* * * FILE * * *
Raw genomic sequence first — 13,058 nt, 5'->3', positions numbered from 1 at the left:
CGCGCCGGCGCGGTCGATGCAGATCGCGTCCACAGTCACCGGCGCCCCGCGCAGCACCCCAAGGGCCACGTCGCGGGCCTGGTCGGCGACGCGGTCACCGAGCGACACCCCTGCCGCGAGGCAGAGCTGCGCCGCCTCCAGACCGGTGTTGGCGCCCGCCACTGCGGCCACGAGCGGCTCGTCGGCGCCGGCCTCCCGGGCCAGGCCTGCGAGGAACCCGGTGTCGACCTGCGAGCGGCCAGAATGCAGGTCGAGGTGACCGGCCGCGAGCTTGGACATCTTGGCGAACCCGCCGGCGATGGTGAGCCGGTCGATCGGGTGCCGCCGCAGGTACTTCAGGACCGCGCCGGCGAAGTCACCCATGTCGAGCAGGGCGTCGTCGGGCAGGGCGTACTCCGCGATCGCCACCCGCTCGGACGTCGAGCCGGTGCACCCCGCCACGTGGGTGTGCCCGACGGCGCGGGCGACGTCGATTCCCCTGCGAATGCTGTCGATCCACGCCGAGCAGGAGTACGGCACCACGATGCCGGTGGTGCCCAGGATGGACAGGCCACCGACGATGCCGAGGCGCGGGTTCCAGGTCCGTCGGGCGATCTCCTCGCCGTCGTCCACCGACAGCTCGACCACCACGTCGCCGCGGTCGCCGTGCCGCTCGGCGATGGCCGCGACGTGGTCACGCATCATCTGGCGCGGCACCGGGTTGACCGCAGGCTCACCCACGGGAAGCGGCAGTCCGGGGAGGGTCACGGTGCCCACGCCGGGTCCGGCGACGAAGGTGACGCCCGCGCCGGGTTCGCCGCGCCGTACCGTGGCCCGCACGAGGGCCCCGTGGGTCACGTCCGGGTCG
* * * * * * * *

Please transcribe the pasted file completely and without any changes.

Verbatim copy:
Raw genomic sequence first — 13,058 nt, 5'->3', positions numbered from 1 at the left:
CGCGCCGGCGCGGTCGATGCAGATCGCGTCCACAGTCACCGGCGCCCCGCGCAGCACCCCAAGGGCCACGTCGCGGGCCTGGTCGGCGACGCGGTCACCGAGCGACACCCCTGCCGCGAGGCAGAGCTGCGCCGCCTCCAGACCGGTGTTGGCGCCCGCCACTGCGGCCACGAGCGGCTCGTCGGCGCCGGCCTCCCGGGCCAGGCCTGCGAGGAACCCGGTGTCGACCTGCGAGCGGCCAGAATGCAGGTCGAGGTGACCGGCCGCGAGCTTGGACATCTTGGCGAACCCGCCGGCGATGGTGAGCCGGTCGATCGGGTGCCGCCGCAGGTACTTCAGGACCGCGCCGGCGAAGTCACCCATGTCGAGCAGGGCGTCGTCGGGCAGGGCGTACTCCGCGATCGCCACCCGCTCGGACGTCGAGCCGGTGCACCCCGCCACGTGGGTGTGCCCGACGGCGCGGGCGACGTCGATTCCCCTGCGAATGCTGTCGATCCACGCCGAGCAGGAGTACGGCACCACGATGCCGGTGGTGCCCAGGATGGACAGGCCACCGACGATGCCGAGGCGCGGGTTCCAGGTCCGTCGGGCGATCTCCTCGCCGTCGTCCACCGACAGCTCGACCACCACGTCGCCGCGGTCGCCGTGCCGCTCGGCGATGGCCGCGACGTGGTCACGCATCATCTGGCGCGGCACCGGGTTGACCGCAGGCTCACCCACGGGAAGCGGCAGTCCGGGGAGGGTCACGGTGCCCACGCCGGGTCCGGCGACGAAGGTGACGCCCGCGCCGGGTTCGCCGCGCCGTACCGTGGCCCGCACGAGGGCCCCGTGGGTCACGTCCGGGTCG